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Housing Choice Voucher Program: Streamlining the Portability Process

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Start Preamble

AGENCY:

Office of the Assistant Secretary for Public and Indian Housing, HUD.

ACTION:

Final rule.

SUMMARY:

This final rule amends HUD's regulations governing portability in the Housing Choice Voucher (HCV) program. Portability is a feature of the HCV program that allows an eligible family with a housing choice voucher to use that voucher to lease a unit anywhere in the United States where there is a public housing agency (PHA) operating an HCV program. The purpose of HUD's changes to the portability regulations is to enable PHAs to better serve families and expand housing opportunities by improving portability processes.

DATES:

Effective: September 21, 2015.

Start Further Info

FOR FURTHER INFORMATION CONTACT:

Becky Primeaux, Director, Housing Voucher and Management Operations Division, Office of Housing Choice Vouchers, Office of Public and Indian Housing, Department of Housing and Urban Development, 451 7th Street SW., Room 4216, Washington, DC 20410-8000, telephone number 202-708-0477 (this is not a toll-free number). Individuals with speech or hearing impairments may access this number through TTY by calling the Federal Relay Service at 800-877-8339 (this is a toll-free number).

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SUPPLEMENTARY INFORMATION:

I. Executive Summary

A. Purpose of the Regulatory Action

The purpose of this final rule is to improve the portability process of the HCV program. Under the HCV program, the participating family is free to choose any housing that meets the requirements of the program. As a means to enable housing choice and mobility to encourage social and economic integration, the HCV program offers voucher portability; that is, the ability of a voucher holder to use the voucher assistance outside the jurisdiction of the PHA that initially issues the family its voucher. While portability offers an important mechanism to increase housing choice, this feature has not been maximized by PHAs and participating families because the current process for allowing a family to move from one jurisdiction to another is time consuming and burdensome. HUD recognizes that for the HCV program's goals to support mobility and housing choice to be realized, the regulations governing the portability process must be clarified so that the burden on families and the PHA is reduced. This final rule completes the rulemaking process, which commenced in 2012, to revise the existing portability regulations to streamline the portability process and facilitate the ability of participating families to move to the jurisdiction of their choice.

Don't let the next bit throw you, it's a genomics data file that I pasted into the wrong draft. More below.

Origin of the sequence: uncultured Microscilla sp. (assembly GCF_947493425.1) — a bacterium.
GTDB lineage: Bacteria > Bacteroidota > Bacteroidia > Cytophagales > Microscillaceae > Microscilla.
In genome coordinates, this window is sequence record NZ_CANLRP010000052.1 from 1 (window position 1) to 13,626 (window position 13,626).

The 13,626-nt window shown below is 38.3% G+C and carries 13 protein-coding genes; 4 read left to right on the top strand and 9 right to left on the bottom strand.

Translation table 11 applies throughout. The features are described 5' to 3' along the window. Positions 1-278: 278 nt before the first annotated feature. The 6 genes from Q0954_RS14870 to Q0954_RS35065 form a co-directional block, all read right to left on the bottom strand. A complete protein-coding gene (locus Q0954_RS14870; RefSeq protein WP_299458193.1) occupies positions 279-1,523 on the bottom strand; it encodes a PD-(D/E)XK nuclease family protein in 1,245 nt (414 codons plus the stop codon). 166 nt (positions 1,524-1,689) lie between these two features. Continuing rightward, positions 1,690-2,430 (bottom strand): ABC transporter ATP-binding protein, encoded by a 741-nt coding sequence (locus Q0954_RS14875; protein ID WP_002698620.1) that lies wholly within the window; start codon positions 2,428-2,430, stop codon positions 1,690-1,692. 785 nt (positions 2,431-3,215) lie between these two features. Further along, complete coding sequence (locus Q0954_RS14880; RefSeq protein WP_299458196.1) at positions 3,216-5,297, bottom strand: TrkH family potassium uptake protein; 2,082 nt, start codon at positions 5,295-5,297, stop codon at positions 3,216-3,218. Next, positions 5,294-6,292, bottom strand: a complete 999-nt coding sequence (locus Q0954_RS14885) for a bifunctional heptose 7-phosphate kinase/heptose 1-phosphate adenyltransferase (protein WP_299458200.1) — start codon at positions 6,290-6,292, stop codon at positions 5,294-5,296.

B. Summary of the Major Provisions of the Regulatory Action

The key regulatory changes by this final rule include:

  • Removing the mandatory absorption requirement discussed in the proposed rule and clarifying the notification requirement for mandatory voucher suspension;
  • Requiring an initial PHA to notify the local HUD office within 10 business days of a determination to deny a portability move based on insufficient funding;
  • Providing that the voucher issued by the receiving PHA to the family may not expire before 30 calendar days has passed from the expiration date of the initial PHA's voucher;
  • Requiring briefings for all participating on how portability works and the benefits of living in low-poverty census tracts; and
  • Allowing a family to choose the receiving PHA to administer their voucher should they choose to use portability.

Please see Section III of this preamble, entitled “Changes at the Final Rule Stage” for a more detailed discussion of all the changes proposed by this rule.

C. Costs and Benefits

The changes made by this final rule are designed to minimize burden for PHAs and participating HCV families and thereby increase the ability of participating families to live in areas of their choice or relocate to a new area for employment opportunities or to gain access to preferred schools for their children. In addition, the improved portability process contributes to helping victims of domestic violence, dating violence, sexual assault, and stalking have access to the resources necessary to relocate to a safe, stable home away from an abuser. Further, moves to areas with relatively low concentrations of neighborhood poverty have shown to relay important benefits to housing choice voucher families, in particular mental and physical health for adults and long-term educational and earning gains for young children. HUD recognizes that some policies may increase burden for some PHAs; however, the added clarity to the portability process afforded by this final rule is expected to improve the portability process and reduce the burden on families and PHAs.

The streamlining changes do not add any substantial cost to the HCV program.

II. Background—the March 28, 2012, Proposed Rule